• The minimum stock level in the carousel for A211-7D bolts was 50, but there were only four or five bolts in the drawer (when checked by the AAIB the following Monday it contained four). The Shift Maintenance Manager drove to the unsupervised carousel underneath the International Pier, taking the removed bolt with him. The drawers in this carousel were labelled with the part number of the contents, although the labels were old and faded. The ambient illumination in this area was poor and the Shift Maintenance Manager had to interpose himself between the carousel and the light source to gain access to the relevant carousel drawers. He did not use the drawer labels, even though he now knew the part number of the removed bolt, but identified what he thought were identical bolts by placing the bolts together and comparing them. He also picked up six A211-9Ds, thinking that the attachment of the outboard comer post fairing strip would need longer bolts.
  • The aircraft manual calls for a torque of 15 lbf in to be applied to the bolts, which are then retorqued to 5 lbf in after 100 flying hours. The Shift Maintenance Manager's experience told him that many of the bolts would be found up to three turns loose during the retorque procedure, so he decided to increase the initial torque to 20 lbf in.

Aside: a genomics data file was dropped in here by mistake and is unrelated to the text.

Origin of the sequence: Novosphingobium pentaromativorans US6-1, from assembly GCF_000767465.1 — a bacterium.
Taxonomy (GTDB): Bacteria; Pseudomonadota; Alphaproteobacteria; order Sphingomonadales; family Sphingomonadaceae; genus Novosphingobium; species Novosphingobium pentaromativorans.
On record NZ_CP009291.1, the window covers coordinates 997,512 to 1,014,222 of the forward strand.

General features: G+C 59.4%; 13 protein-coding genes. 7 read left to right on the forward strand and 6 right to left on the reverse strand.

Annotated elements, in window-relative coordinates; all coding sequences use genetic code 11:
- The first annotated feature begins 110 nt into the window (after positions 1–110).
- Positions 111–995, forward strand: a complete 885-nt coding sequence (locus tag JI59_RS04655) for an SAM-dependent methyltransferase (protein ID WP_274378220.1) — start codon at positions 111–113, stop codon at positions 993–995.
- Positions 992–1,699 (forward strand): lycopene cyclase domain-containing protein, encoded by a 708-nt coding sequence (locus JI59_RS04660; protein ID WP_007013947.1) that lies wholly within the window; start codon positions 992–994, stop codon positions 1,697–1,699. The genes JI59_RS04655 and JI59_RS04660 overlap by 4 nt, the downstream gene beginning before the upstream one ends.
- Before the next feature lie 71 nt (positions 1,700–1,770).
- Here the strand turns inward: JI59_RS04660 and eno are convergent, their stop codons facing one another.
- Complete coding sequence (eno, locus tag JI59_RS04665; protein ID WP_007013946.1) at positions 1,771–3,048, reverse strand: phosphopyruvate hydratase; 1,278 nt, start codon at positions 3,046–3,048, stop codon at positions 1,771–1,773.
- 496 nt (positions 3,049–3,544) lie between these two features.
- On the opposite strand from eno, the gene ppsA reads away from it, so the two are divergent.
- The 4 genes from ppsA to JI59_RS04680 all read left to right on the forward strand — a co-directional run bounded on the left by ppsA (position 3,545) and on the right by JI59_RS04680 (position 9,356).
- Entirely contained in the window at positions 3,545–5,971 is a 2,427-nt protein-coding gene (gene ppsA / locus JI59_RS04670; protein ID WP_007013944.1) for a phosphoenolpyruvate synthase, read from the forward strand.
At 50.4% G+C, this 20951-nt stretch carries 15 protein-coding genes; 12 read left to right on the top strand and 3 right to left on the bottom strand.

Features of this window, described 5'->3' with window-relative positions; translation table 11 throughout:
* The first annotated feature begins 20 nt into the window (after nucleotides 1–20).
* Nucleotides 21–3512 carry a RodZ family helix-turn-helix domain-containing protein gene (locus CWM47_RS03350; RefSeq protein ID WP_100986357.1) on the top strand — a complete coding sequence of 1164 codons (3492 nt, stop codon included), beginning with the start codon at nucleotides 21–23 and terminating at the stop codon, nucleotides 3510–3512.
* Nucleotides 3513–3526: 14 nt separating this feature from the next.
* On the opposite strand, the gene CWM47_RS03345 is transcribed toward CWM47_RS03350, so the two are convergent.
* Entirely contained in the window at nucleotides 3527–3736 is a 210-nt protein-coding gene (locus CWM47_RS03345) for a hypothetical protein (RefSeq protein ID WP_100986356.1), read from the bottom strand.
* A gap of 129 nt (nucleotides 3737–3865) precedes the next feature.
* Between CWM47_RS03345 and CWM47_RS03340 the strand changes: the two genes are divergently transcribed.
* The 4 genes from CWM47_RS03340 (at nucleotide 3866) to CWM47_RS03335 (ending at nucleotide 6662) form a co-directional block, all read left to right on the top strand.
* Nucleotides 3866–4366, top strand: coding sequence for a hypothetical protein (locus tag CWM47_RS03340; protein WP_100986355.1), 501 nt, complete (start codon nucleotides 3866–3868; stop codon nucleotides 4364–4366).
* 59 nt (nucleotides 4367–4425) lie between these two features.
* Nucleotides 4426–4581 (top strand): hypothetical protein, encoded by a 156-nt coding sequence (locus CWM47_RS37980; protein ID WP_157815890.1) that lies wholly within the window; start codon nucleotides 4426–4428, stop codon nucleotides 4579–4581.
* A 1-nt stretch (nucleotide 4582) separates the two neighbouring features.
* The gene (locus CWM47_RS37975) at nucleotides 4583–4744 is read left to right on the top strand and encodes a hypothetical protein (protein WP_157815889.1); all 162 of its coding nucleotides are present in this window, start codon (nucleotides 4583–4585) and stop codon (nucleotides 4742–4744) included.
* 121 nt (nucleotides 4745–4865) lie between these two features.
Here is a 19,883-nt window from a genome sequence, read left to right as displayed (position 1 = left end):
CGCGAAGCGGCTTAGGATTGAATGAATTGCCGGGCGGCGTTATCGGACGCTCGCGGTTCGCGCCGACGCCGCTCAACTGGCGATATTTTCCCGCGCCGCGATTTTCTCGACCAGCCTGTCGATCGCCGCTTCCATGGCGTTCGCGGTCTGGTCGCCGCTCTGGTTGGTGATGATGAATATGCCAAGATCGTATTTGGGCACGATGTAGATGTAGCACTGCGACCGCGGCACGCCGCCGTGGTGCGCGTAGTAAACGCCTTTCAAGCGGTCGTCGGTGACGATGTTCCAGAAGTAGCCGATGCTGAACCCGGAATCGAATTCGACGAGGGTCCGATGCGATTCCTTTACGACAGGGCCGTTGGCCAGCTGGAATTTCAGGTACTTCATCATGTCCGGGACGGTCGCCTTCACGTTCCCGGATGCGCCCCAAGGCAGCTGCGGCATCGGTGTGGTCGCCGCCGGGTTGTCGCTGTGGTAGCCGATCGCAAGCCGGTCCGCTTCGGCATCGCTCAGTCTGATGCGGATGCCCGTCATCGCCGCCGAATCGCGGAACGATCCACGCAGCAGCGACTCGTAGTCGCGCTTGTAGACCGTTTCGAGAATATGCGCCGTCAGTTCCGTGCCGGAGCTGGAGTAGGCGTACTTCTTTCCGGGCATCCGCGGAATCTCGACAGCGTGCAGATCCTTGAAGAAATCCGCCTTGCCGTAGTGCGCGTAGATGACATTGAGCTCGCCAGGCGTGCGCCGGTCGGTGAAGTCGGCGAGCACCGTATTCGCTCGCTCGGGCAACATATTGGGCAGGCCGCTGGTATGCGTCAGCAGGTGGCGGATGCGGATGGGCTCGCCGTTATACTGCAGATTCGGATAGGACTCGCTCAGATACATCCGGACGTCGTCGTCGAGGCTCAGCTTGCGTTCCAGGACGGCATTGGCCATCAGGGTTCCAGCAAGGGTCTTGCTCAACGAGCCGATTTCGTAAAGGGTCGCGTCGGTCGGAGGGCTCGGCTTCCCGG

• The British Airways toolstore at Birmingham held a calibrated dial indicating torque wrench to cover the range of 5 to 120 lbf in, but the retorque requirement of 5 lbf in was at the bottom of the range and the dial indicating torque wrench was not considered suitable for this task. Two calibrated torque checking gauges were available at Birmingham to allow engineers to confrrm the wrench accuracy.
  • The calibrated dial-indicating torque wrench was not available on the toolboard that night, but the Stores Supervisor had recently acquired from British Airways at London, on his own initiative, a torque limiting screwdriver specifically for the windscreen task, but on receipt it was found to be out of calibration date and it was therefore not cleared for use. It was not the company policy at Birmingham to allow the engineers to adjust torque wrenches as and when required, but rather to have the wrenches adjusted in a standards room and then issued for use at that specific setting. It was therefore the intention of the Stores Supervisor to have it set in the London standards room before issue, but, in the absence of any suitable alternative, the storeman set this screwdriver to the figure of 20 lbf in requested and gave it to the Shift Maintenance Manager, who checked the setting using both torque checking gauges.
  • He fitted the windscreen using S4 of the bolts collected from the International Pier carousel and obtained a similar feel from the torque limiting screwdriver for each one; a feel that met his expectations. When he came to the outboard comer post fairing strip he realised that the A211-9D bolts were too long, descended from the staging and retrieved and refitted the six old bolts that he had removed with the fairing.